35. 35. Cultural methods Planting time • Peak period of germination of seasonal weeds coincides with crop plants. • So little earlier or later than normal time of sowing is beneficial by reducing early crop weed competition. • Eg: Using photo insensitive varieties we can make adjustments with regarding to time of planting. Treatment Grain yield (kg/ha) Dry matter of weeds @ 95DAS (kg/ha) 12 November 4148 1662 24 November 3670 1493 5 December 3637 1124 17 December 2890 9551 Table: Effect of date of sowing on weed dry matter and grain yield of wheat (Bhan, 1987)
  36. 36. Cultural methods Crop rotation • Growing of different crops in recurrent succession on the same land is called as crop rotation. • Monocropping favors persistence and association of some weeds. • Crop rotation is effective in controlling of crop associated and crop bound weeds such as Avena fatua in wheat. • Wheat-pea and gram break the Avena in wheat, Lucern - grain crop rotation control Cuscuta. • The obnoxious weeds like Cyperus rotundus can be controlled effectively by including low land rice in crop rotation. Principles in crop rotation: • Rotation of competitive crops and non-competitive crops. • Use of weed suppressing crops as cover crops. • Under sowing cereals with fodder legumes. • Use of catch crop or trap crop.
  37. 37. Cultural methods Stale Seedbed • It is the one where one or two flushes of weeds are destroyed before planting of any crop. • This is achieved by soaking a well prepared field with either irrigation or rain and allowing the weeds to germinate. • These weeds are controlled by using mechanical methods then sow the crop. Here the advantage is the crop is germinated in weed free environment. In this way, weed seed bank is exhausted. Smother crop / Competitive crop • This crop germinates very quickly and develop large canopy, capable of efficient photosynthesis within short period. • They possess both surface and deep roots. Competitive crop smother the ground quickly than non competitive crop. • Eg; Cowpea, lucern, berseem, millets.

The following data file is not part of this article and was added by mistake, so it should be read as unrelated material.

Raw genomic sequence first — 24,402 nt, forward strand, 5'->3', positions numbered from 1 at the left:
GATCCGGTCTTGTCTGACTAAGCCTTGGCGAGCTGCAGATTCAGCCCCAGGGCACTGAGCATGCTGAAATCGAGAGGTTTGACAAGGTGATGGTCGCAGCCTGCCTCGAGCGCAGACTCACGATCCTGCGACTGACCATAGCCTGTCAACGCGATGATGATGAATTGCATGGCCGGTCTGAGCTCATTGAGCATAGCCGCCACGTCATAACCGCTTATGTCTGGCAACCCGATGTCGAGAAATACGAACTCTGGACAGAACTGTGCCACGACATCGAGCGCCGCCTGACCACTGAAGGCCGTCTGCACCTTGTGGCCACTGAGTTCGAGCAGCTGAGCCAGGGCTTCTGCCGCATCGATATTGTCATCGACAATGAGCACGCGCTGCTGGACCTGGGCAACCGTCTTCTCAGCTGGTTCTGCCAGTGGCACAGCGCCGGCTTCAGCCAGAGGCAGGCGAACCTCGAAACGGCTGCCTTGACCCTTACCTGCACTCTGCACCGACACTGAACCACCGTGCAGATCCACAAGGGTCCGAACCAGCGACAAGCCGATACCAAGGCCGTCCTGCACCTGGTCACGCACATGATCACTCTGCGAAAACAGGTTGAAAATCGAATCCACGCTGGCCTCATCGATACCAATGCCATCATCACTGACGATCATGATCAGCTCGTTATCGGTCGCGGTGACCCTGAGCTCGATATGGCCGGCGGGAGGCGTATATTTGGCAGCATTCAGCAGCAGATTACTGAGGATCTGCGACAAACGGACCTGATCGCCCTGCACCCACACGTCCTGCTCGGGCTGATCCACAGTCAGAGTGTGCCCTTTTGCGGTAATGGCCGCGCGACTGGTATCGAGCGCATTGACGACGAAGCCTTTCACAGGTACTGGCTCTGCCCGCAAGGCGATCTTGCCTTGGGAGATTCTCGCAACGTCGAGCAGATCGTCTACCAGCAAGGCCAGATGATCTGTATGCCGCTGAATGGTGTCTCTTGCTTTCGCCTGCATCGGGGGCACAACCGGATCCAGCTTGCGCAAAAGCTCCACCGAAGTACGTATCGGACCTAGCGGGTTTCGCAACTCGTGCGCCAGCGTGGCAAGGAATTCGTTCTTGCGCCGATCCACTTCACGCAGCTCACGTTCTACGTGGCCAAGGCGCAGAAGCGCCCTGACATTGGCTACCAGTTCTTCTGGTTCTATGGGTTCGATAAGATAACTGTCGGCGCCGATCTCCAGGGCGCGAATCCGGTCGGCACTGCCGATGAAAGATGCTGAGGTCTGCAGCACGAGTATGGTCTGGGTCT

38. 38. Cultural methods Growing of intercrops • Inter cropping suppresses weeds better than sole cropping and thus provides an opportunity to utilize crops themselves as tools of weed management. • Many short duration pulses viz., green gram and soybean effectively smother weeds without causing reduction in the yield of main crop.
  39. 39. Cultural methods Minimum tillage • Deep and frequent tillage may be useful for some reasons but it serves to bring more of dominant weed seeds and rhizomes to the soil surface . • Preserve the new weed seeds deep in the soil for the future Zero tillage completely avoids burying of weed seeds and reduces persistence of annual weeds but it induces vigorous growth of perennial weeds. Treatment Sorghum yield (kg/ha) Weed dry weight (g/m2) Sorghum + 1 HW 3652 78.7 Sorghum + 2 HW 5264 17.0 Sorghum + Cowpea 1 HW 4895 8.3 Sorghum + Greengram 1HW 3952 14.7 Table: Effect of intercropping on grain yield of sorghum and weed weight at harvest (Rao and Shetty, 1981)